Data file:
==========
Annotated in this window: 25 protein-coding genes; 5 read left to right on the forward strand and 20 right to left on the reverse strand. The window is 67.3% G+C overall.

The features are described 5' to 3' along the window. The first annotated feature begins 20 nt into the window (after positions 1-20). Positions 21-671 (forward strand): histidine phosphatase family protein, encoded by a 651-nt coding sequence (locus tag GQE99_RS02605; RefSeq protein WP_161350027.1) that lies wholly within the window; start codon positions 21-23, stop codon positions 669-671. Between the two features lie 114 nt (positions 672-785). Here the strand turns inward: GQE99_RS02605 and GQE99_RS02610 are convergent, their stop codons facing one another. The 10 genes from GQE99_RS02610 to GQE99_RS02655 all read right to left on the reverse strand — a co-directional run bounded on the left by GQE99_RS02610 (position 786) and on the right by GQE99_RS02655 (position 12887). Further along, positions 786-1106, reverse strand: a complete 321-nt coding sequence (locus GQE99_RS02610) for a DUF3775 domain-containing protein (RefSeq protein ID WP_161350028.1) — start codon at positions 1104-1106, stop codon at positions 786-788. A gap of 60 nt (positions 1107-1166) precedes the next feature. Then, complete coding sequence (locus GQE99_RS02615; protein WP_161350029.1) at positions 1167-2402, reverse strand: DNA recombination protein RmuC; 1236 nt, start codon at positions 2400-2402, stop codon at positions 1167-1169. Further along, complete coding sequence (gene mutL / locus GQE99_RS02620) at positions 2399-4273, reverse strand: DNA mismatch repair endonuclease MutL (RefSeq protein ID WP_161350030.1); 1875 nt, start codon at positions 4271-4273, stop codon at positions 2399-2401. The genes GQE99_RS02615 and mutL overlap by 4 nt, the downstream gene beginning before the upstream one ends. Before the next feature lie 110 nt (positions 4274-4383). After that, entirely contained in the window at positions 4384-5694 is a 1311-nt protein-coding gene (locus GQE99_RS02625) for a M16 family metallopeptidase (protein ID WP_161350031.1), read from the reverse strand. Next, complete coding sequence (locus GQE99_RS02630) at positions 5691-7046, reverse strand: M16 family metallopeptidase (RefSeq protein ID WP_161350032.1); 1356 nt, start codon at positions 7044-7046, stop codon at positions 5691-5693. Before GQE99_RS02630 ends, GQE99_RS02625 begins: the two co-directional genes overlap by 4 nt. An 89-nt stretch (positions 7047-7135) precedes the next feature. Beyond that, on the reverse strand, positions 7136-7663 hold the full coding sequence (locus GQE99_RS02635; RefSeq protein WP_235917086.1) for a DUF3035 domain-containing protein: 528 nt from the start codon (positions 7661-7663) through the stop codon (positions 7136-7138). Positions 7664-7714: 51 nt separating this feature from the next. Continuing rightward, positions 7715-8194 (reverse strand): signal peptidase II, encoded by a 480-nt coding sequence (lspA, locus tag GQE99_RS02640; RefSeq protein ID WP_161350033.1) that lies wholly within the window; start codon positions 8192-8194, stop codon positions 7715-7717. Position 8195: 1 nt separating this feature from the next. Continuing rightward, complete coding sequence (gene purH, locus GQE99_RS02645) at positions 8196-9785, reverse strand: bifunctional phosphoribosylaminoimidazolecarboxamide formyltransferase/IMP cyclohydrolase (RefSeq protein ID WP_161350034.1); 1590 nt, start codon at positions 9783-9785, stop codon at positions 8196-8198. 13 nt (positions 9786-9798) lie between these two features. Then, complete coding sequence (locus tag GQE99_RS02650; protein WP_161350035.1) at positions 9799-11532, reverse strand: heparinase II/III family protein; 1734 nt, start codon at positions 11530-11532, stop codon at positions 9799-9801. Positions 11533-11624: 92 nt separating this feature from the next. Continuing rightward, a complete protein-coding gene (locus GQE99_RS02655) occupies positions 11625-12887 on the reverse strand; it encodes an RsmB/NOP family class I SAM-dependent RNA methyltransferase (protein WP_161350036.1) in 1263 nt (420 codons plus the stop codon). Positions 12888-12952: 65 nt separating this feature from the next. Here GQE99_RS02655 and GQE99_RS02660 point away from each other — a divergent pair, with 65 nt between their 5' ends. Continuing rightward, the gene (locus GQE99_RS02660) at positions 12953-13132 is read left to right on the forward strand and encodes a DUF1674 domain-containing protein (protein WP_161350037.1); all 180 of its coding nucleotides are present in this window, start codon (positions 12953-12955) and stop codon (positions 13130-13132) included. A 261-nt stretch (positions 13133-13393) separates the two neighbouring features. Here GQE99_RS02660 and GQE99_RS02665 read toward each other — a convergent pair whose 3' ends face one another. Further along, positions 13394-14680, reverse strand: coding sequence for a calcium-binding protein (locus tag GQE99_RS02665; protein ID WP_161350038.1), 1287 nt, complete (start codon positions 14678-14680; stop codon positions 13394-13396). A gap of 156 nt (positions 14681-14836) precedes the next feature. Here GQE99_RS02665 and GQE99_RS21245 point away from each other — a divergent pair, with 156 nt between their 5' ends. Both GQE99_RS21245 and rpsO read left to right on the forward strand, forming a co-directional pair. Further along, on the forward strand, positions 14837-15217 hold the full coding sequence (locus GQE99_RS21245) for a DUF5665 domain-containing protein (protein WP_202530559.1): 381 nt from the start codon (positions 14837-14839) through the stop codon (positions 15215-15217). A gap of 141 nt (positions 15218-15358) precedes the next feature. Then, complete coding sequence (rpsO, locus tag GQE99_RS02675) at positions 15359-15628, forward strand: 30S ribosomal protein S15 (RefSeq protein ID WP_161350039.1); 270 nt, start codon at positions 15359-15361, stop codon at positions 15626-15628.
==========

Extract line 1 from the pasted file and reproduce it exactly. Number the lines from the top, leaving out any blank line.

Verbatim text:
Annotated in this window: 25 protein-coding genes; 5 read left to right on the forward strand and 20 right to left on the reverse strand. The window is 67.3% G+C overall.